We support and welcome the Draft Firearms Control Amendment Bill 2021 that was published by the Civilian Secretariat for Police Services. The draft Bill will strengthen firearm control and reduce the circulation of firearms in our country, thereby saving lives. The proposed changes will align SA.s firearm law with international firearms protocols, and they are based on the evidence that limiting access to firearms reduces firearm violence.

Pradeep H Navsaria

MB ChB, MMed (General Surgery); Department of Surgery, Faculty of Health Sciences, University of Cape Town and Groote Schuur Hospital; Vice-President: Trauma Society of South Africa; Governor/President: American College of Surgeons South Africa Chapter; Trauma Advocacy Group, University of Cape Town, South Africa.

Lea A Marineau

MSN, CNE; School of Nursing, Johns Hopkins University, Baltimore, USA

Sithombo Maqungo

MB ChB, MMed (Orthopaedic Surgery); Orthopaedic Trauma Service, Division of Orthopaedic Surgery, Division of Global Surgery, University of Cape Town, South Africa; President: SA Orthopaedic Trauma Society; Trauma Advocacy Group; board member: Childsafe and Gun Free South Africa

Megan Prinsloo

MPH, PhD (Public Health); Burden of Disease Research Unit, South African Medical Research Council, Cape Town, South Africa; Institutefor Life Course Development, Faculty of Education, Health and Human Sciences, University of Greenwich, London, UK; Division of Public Health Medicine, School of Public Health, Faculty of Health Sciences, University of Cape Town, South Africa

Itumeleng J Molefe

MB ChB, MMed (For Path); Forensic Pathology Service, Western Cape Government, Observatory Forensic Pathology Institute/Groote Schuur Hospital; Division of Forensic Medicine & Toxicology, Department of Pathology, Faculty of Health Sciences, University of Cape Town, South Africa; international corresponding member: National Association of Medical Examiners; Trauma Advocacy Group, University of Cape Town, South Africa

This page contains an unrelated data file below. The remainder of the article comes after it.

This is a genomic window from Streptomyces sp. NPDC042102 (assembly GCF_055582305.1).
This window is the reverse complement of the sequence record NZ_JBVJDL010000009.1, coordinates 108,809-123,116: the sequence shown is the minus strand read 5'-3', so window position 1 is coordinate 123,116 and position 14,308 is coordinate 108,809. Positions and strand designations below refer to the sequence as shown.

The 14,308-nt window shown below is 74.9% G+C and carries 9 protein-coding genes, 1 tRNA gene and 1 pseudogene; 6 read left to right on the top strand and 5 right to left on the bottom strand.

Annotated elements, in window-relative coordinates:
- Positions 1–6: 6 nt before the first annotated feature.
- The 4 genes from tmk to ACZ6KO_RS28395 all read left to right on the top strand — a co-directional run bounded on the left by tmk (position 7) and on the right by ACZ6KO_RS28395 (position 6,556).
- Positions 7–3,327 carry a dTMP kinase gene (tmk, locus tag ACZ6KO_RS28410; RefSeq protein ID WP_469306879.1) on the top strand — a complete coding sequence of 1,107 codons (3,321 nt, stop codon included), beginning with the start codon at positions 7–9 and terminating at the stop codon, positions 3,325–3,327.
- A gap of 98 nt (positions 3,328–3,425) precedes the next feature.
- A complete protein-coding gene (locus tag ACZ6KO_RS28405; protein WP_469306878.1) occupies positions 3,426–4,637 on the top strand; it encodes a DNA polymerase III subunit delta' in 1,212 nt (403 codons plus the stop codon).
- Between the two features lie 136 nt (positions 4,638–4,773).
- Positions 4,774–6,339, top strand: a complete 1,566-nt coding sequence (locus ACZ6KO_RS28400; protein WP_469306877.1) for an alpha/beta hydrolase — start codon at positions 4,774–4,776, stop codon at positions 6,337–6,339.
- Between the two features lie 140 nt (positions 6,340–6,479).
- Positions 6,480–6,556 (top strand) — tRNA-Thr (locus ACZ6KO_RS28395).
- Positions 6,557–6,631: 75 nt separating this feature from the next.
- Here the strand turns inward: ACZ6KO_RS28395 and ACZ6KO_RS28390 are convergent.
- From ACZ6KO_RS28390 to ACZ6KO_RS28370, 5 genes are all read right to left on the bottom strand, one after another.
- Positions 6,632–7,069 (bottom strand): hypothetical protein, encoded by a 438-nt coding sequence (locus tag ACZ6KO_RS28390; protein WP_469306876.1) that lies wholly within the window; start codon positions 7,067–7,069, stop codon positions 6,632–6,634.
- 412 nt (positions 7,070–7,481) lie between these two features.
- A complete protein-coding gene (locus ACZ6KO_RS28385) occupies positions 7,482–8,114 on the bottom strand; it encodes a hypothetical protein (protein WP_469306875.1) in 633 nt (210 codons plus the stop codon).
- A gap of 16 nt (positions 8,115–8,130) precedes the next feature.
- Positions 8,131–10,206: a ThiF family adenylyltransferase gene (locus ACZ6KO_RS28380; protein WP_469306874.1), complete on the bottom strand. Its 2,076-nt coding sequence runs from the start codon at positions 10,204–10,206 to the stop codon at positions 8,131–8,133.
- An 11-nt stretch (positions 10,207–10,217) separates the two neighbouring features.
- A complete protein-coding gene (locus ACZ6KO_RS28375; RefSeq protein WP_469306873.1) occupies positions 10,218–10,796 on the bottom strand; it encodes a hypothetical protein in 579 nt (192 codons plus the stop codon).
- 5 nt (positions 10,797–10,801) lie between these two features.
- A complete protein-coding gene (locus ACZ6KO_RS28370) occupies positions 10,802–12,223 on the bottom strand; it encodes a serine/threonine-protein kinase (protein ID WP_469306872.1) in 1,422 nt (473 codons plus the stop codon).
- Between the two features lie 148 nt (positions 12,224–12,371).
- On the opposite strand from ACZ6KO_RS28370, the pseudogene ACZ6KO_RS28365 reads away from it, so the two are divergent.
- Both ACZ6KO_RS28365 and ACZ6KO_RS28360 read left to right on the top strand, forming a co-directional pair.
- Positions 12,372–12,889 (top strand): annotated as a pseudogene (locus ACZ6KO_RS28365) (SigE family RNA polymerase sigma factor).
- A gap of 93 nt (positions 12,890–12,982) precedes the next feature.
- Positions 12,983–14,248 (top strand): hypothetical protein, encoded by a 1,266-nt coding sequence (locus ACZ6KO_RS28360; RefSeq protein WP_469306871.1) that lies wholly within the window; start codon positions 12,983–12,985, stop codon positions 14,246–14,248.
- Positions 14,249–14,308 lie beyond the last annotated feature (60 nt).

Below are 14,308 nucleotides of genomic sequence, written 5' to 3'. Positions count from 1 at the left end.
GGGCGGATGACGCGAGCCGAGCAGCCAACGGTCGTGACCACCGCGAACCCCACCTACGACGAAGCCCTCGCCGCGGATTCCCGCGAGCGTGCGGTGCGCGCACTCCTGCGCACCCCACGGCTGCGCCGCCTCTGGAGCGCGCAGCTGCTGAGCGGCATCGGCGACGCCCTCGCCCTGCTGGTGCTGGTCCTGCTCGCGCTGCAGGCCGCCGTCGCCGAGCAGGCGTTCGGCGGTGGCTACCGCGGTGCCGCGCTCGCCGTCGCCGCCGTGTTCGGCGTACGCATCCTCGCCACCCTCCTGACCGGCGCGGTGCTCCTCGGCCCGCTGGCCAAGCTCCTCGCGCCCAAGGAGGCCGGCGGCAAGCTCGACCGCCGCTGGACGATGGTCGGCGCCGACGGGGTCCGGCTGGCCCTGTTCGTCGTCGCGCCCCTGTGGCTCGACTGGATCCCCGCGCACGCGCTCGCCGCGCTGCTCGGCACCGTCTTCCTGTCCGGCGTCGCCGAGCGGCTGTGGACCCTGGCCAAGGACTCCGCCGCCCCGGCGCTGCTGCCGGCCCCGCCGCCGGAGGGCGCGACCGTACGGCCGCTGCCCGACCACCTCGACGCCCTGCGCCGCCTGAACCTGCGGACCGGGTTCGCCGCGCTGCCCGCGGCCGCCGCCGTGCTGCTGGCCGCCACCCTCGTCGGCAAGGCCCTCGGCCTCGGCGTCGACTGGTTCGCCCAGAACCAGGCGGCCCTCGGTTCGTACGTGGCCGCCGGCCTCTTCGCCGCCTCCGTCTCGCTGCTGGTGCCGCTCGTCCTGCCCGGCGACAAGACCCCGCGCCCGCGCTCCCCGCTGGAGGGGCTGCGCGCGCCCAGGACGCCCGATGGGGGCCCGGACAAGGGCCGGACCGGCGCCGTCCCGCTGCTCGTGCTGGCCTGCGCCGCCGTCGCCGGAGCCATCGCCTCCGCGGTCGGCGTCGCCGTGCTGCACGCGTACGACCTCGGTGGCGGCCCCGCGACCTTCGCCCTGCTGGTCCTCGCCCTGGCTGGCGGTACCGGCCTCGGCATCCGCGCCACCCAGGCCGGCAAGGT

Peter Hodkinson

MB ChB, PhD; Division of Emergency Medicine, University of Cape Town; Trauma Advocacy Group, University of Cape Town, South Africa



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12. Regan V. Paramedics on red alert: EMS crews in Western Cape increasingly in the line of fire. Daily Maverick 2021. (accessed 14 October 2022).         [ Links ]

13. Western Cape Government. Media Release: EMS responds to 103 incidents in red zone areas. Cape Town: Western Cape Fovernment, 2020. (accessed 21 April 2022).         [ Links ]

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17. Vecino-Ortiz AI, Guzman-Tordecilla DN. Gun-carrying restrictions and gun-related mortality, Colombia: A difference-in-difference design with fixed effects. Bull World Health Org 2020;98(3):170-176.        [ Links ]

18. Matzopoulos R, Prinsloo M, Pillay-van Wyk V, et al. Injury-related mortality in South Africa: A retrospective descriptive study of postmortem investigations. Bull World Health Org 2015;93(5):303-313.        [ Links ]

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20. Matzopoulos R, Simonetti J, Prinsloo M, et al. A retrospective time trend study of firearm and non-firearm homicide in Cape Town from 1994 to 2013. S Afr Med J 2018;108(3):197-204.        [ Links ]

21. Irish-Qhobosheane J. Gun licences for sale: South Africa's failing firearms control. Global Initiative Against Transnational Organized Crime, 2020. (accessed 11 October 2022).         [ Links ]